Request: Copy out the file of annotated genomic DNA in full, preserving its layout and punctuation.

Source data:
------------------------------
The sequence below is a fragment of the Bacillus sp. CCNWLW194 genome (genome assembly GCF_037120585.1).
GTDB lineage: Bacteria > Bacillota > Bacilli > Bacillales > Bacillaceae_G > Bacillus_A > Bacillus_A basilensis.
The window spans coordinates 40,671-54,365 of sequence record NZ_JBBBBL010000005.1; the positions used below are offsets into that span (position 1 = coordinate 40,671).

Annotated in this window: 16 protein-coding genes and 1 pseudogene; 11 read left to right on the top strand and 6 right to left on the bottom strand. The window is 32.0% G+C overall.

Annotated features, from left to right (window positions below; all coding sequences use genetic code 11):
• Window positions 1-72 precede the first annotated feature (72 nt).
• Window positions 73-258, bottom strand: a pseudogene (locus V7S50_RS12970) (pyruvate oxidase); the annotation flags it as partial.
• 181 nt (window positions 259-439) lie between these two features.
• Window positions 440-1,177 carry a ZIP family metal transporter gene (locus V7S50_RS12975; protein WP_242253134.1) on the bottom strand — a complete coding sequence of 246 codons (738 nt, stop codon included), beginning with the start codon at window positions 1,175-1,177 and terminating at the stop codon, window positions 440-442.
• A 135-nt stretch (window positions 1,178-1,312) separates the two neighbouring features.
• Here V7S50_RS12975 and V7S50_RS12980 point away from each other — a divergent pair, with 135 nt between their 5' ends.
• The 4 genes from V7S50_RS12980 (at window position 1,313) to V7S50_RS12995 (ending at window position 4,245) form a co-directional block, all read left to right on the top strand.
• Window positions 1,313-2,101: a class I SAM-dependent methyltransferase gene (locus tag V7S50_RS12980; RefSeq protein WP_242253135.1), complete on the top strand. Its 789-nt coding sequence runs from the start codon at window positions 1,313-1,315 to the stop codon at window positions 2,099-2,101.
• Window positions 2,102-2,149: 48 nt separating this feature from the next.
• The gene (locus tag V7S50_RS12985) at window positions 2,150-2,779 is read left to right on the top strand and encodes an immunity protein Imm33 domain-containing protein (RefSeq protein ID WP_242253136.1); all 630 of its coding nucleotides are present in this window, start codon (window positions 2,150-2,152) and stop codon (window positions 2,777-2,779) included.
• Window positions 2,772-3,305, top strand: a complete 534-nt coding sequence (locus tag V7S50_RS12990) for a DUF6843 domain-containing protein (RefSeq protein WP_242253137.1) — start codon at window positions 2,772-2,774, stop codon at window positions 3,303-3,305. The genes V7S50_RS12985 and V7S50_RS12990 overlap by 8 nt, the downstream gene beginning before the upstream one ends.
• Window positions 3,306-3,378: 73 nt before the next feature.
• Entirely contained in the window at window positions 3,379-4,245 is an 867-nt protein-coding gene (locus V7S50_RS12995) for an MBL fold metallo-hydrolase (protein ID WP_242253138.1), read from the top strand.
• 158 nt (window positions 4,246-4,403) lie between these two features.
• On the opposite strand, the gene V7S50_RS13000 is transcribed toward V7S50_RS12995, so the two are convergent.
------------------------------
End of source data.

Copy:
The sequence below is a fragment of the Bacillus sp. CCNWLW194 genome (genome assembly GCF_037120585.1).
GTDB lineage: Bacteria > Bacillota > Bacilli > Bacillales > Bacillaceae_G > Bacillus_A > Bacillus_A basilensis.
The window spans coordinates 40,671-54,365 of sequence record NZ_JBBBBL010000005.1; the positions used below are offsets into that span (position 1 = coordinate 40,671).

Annotated in this window: 16 protein-coding genes and 1 pseudogene; 11 read left to right on the top strand and 6 right to left on the bottom strand. The window is 32.0% G+C overall.

Annotated features, from left to right (window positions below; all coding sequences use genetic code 11):
• Window positions 1-72 precede the first annotated feature (72 nt).
• Window positions 73-258, bottom strand: a pseudogene (locus V7S50_RS12970) (pyruvate oxidase); the annotation flags it as partial.
• 181 nt (window positions 259-439) lie between these two features.
• Window positions 440-1,177 carry a ZIP family metal transporter gene (locus V7S50_RS12975; protein WP_242253134.1) on the bottom strand — a complete coding sequence of 246 codons (738 nt, stop codon included), beginning with the start codon at window positions 1,175-1,177 and terminating at the stop codon, window positions 440-442.
• A 135-nt stretch (window positions 1,178-1,312) separates the two neighbouring features.
• Here V7S50_RS12975 and V7S50_RS12980 point away from each other — a divergent pair, with 135 nt between their 5' ends.
• The 4 genes from V7S50_RS12980 (at window position 1,313) to V7S50_RS12995 (ending at window position 4,245) form a co-directional block, all read left to right on the top strand.
• Window positions 1,313-2,101: a class I SAM-dependent methyltransferase gene (locus tag V7S50_RS12980; RefSeq protein WP_242253135.1), complete on the top strand. Its 789-nt coding sequence runs from the start codon at window positions 1,313-1,315 to the stop codon at window positions 2,099-2,101.
• Window positions 2,102-2,149: 48 nt separating this feature from the next.
• The gene (locus tag V7S50_RS12985) at window positions 2,150-2,779 is read left to right on the top strand and encodes an immunity protein Imm33 domain-containing protein (RefSeq protein ID WP_242253136.1); all 630 of its coding nucleotides are present in this window, start codon (window positions 2,150-2,152) and stop codon (window positions 2,777-2,779) included.
• Window positions 2,772-3,305, top strand: a complete 534-nt coding sequence (locus tag V7S50_RS12990) for a DUF6843 domain-containing protein (RefSeq protein WP_242253137.1) — start codon at window positions 2,772-2,774, stop codon at window positions 3,303-3,305. The genes V7S50_RS12985 and V7S50_RS12990 overlap by 8 nt, the downstream gene beginning before the upstream one ends.
• Window positions 3,306-3,378: 73 nt before the next feature.
• Entirely contained in the window at window positions 3,379-4,245 is an 867-nt protein-coding gene (locus V7S50_RS12995) for an MBL fold metallo-hydrolase (protein ID WP_242253138.1), read from the top strand.
• 158 nt (window positions 4,246-4,403) lie between these two features.
• On the opposite strand, the gene V7S50_RS13000 is transcribed toward V7S50_RS12995, so the two are convergent.